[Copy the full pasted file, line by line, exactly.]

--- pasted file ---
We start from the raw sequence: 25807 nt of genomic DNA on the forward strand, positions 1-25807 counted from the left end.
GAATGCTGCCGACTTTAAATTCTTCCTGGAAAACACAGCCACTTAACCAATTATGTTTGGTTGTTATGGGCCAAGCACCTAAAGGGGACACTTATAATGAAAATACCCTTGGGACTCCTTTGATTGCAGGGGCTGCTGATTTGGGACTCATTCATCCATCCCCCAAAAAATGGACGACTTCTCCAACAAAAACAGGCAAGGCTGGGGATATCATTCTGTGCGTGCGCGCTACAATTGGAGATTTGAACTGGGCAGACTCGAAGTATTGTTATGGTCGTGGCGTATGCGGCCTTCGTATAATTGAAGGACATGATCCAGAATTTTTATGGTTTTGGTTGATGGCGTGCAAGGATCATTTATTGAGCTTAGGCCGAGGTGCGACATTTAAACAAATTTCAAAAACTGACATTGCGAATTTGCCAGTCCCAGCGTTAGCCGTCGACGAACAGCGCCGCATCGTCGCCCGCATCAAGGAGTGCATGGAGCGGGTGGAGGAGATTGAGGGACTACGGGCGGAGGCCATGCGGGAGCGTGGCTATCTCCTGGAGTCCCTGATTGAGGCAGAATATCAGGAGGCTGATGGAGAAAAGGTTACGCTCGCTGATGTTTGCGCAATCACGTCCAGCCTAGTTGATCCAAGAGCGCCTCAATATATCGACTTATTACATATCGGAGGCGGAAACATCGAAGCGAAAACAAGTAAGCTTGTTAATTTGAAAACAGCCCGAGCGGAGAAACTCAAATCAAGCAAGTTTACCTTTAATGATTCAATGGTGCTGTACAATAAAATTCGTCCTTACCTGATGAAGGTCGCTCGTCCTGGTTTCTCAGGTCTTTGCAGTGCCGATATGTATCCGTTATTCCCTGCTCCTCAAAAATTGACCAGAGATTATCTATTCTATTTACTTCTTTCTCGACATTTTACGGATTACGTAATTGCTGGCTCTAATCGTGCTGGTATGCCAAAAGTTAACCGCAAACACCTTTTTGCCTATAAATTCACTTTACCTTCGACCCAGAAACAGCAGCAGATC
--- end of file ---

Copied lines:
We start from the raw sequence: 25807 nt of genomic DNA on the forward strand, positions 1-25807 counted from the left end.
GAATGCTGCCGACTTTAAATTCTTCCTGGAAAACACAGCCACTTAACCAATTATGTTTGGTTGTTATGGGCCAAGCACCTAAAGGGGACACTTATAATGAAAATACCCTTGGGACTCCTTTGATTGCAGGGGCTGCTGATTTGGGACTCATTCATCCATCCCCCAAAAAATGGACGACTTCTCCAACAAAAACAGGCAAGGCTGGGGATATCATTCTGTGCGTGCGCGCTACAATTGGAGATTTGAACTGGGCAGACTCGAAGTATTGTTATGGTCGTGGCGTATGCGGCCTTCGTATAATTGAAGGACATGATCCAGAATTTTTATGGTTTTGGTTGATGGCGTGCAAGGATCATTTATTGAGCTTAGGCCGAGGTGCGACATTTAAACAAATTTCAAAAACTGACATTGCGAATTTGCCAGTCCCAGCGTTAGCCGTCGACGAACAGCGCCGCATCGTCGCCCGCATCAAGGAGTGCATGGAGCGGGTGGAGGAGATTGAGGGACTACGGGCGGAGGCCATGCGGGAGCGTGGCTATCTCCTGGAGTCCCTGATTGAGGCAGAATATCAGGAGGCTGATGGAGAAAAGGTTACGCTCGCTGATGTTTGCGCAATCACGTCCAGCCTAGTTGATCCAAGAGCGCCTCAATATATCGACTTATTACATATCGGAGGCGGAAACATCGAAGCGAAAACAAGTAAGCTTGTTAATTTGAAAACAGCCCGAGCGGAGAAACTCAAATCAAGCAAGTTTACCTTTAATGATTCAATGGTGCTGTACAATAAAATTCGTCCTTACCTGATGAAGGTCGCTCGTCCTGGTTTCTCAGGTCTTTGCAGTGCCGATATGTATCCGTTATTCCCTGCTCCTCAAAAATTGACCAGAGATTATCTATTCTATTTACTTCTTTCTCGACATTTTACGGATTACGTAATTGCTGGCTCTAATCGTGCTGGTATGCCAAAAGTTAACCGCAAACACCTTTTTGCCTATAAATTCACTTTACCTTCGACCCAGAAACAGCAGCAGATC